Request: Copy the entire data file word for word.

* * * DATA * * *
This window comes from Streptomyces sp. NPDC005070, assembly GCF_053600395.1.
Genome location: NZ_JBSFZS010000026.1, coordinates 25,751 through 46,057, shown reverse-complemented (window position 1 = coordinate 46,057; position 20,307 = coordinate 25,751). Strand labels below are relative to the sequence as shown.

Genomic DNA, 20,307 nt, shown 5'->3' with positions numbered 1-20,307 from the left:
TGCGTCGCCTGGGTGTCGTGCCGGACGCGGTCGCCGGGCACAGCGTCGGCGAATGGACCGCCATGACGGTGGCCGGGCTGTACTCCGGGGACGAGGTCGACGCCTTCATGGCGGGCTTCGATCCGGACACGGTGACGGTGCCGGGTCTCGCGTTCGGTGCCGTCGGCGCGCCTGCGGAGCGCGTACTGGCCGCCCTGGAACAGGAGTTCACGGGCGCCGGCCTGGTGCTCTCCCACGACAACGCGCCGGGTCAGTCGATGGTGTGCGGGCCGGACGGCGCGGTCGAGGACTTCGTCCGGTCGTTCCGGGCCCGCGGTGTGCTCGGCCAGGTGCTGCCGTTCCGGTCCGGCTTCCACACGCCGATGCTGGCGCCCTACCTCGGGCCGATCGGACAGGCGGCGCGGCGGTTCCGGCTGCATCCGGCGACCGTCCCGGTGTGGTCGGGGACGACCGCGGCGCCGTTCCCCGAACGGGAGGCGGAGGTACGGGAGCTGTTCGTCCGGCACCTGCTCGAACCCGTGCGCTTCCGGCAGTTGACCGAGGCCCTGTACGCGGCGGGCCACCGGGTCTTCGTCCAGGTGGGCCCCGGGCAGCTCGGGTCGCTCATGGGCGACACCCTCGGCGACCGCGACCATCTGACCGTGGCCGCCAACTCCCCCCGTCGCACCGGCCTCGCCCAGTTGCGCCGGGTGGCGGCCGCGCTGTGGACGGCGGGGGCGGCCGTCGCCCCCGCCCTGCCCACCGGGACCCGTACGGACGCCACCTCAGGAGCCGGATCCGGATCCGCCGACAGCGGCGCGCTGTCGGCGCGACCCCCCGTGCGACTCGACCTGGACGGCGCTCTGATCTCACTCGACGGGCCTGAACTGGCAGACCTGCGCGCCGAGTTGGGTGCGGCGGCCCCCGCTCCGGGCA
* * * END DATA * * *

This window comes from Streptomyces sp. NPDC005070, assembly GCF_053600395.1.
Genome location: NZ_JBSFZS010000026.1, coordinates 25,751 through 46,057, shown reverse-complemented (window position 1 = coordinate 46,057; position 20,307 = coordinate 25,751). Strand labels below are relative to the sequence as shown.

Genomic DNA, 20,307 nt, shown 5'->3' with positions numbered 1-20,307 from the left:
TGCGTCGCCTGGGTGTCGTGCCGGACGCGGTCGCCGGGCACAGCGTCGGCGAATGGACCGCCATGACGGTGGCCGGGCTGTACTCCGGGGACGAGGTCGACGCCTTCATGGCGGGCTTCGATCCGGACACGGTGACGGTGCCGGGTCTCGCGTTCGGTGCCGTCGGCGCGCCTGCGGAGCGCGTACTGGCCGCCCTGGAACAGGAGTTCACGGGCGCCGGCCTGGTGCTCTCCCACGACAACGCGCCGGGTCAGTCGATGGTGTGCGGGCCGGACGGCGCGGTCGAGGACTTCGTCCGGTCGTTCCGGGCCCGCGGTGTGCTCGGCCAGGTGCTGCCGTTCCGGTCCGGCTTCCACACGCCGATGCTGGCGCCCTACCTCGGGCCGATCGGACAGGCGGCGCGGCGGTTCCGGCTGCATCCGGCGACCGTCCCGGTGTGGTCGGGGACGACCGCGGCGCCGTTCCCCGAACGGGAGGCGGAGGTACGGGAGCTGTTCGTCCGGCACCTGCTCGAACCCGTGCGCTTCCGGCAGTTGACCGAGGCCCTGTACGCGGCGGGCCACCGGGTCTTCGTCCAGGTGGGCCCCGGGCAGCTCGGGTCGCTCATGGGCGACACCCTCGGCGACCGCGACCATCTGACCGTGGCCGCCAACTCCCCCCGTCGCACCGGCCTCGCCCAGTTGCGCCGGGTGGCGGCCGCGCTGTGGACGGCGGGGGCGGCCGTCGCCCCCGCCCTGCCCACCGGGACCCGTACGGACGCCACCTCAGGAGCCGGATCCGGATCCGCCGACAGCGGCGCGCTGTCGGCGCGACCCCCCGTGCGACTCGACCTGGACGGCGCTCTGATCTCACTCGACGGGCCTGAACTGGCAGACCTGCGCGCCGAGTTGGGTGCGGCGGCCCCCGCTCCGGGCA